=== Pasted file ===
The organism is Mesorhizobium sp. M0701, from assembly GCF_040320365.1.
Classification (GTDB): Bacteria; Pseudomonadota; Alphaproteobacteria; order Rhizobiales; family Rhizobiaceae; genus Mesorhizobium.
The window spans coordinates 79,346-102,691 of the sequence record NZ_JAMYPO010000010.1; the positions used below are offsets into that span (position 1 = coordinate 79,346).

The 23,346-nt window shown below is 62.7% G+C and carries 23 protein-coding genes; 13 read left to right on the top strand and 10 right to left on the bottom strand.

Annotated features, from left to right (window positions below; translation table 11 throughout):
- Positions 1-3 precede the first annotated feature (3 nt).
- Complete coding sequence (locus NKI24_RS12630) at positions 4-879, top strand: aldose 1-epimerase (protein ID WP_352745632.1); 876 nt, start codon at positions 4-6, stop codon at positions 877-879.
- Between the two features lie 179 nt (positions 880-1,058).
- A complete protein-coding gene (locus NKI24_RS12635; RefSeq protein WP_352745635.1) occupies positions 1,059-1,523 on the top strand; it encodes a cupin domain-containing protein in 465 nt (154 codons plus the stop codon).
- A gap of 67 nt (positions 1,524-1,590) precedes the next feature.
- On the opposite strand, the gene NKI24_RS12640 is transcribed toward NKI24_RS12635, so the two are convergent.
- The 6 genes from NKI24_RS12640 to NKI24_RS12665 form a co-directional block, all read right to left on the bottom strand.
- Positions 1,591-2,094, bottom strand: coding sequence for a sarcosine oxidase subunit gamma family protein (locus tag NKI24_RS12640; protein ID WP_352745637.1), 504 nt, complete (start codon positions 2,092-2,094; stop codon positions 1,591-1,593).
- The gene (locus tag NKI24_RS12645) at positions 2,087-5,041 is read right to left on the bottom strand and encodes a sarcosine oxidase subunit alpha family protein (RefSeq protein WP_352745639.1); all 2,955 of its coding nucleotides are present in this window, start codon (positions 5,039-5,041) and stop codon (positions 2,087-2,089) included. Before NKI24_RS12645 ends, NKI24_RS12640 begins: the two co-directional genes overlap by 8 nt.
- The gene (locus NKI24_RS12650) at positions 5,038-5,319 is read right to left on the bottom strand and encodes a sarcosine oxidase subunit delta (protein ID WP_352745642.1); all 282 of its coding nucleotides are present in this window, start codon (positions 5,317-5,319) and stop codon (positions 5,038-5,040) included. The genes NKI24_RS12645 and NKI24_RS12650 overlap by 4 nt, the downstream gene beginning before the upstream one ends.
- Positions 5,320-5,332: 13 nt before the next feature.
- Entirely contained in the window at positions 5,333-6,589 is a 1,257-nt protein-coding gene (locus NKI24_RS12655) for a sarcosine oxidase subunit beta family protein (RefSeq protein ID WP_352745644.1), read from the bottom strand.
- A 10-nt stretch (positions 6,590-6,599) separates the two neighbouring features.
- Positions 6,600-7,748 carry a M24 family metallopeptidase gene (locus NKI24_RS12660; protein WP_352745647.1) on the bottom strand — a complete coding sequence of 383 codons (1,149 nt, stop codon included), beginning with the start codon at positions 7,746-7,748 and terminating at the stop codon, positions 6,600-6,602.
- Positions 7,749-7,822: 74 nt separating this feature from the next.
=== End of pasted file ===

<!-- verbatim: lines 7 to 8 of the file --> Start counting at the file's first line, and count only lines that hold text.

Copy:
- Complete coding sequence (locus NKI24_RS12630) at positions 4-879, top strand: aldose 1-epimerase (protein ID WP_352745632.1); 876 nt, start codon at positions 4-6, stop codon at positions 877-879.
- Between the two features lie 179 nt (positions 880-1,058).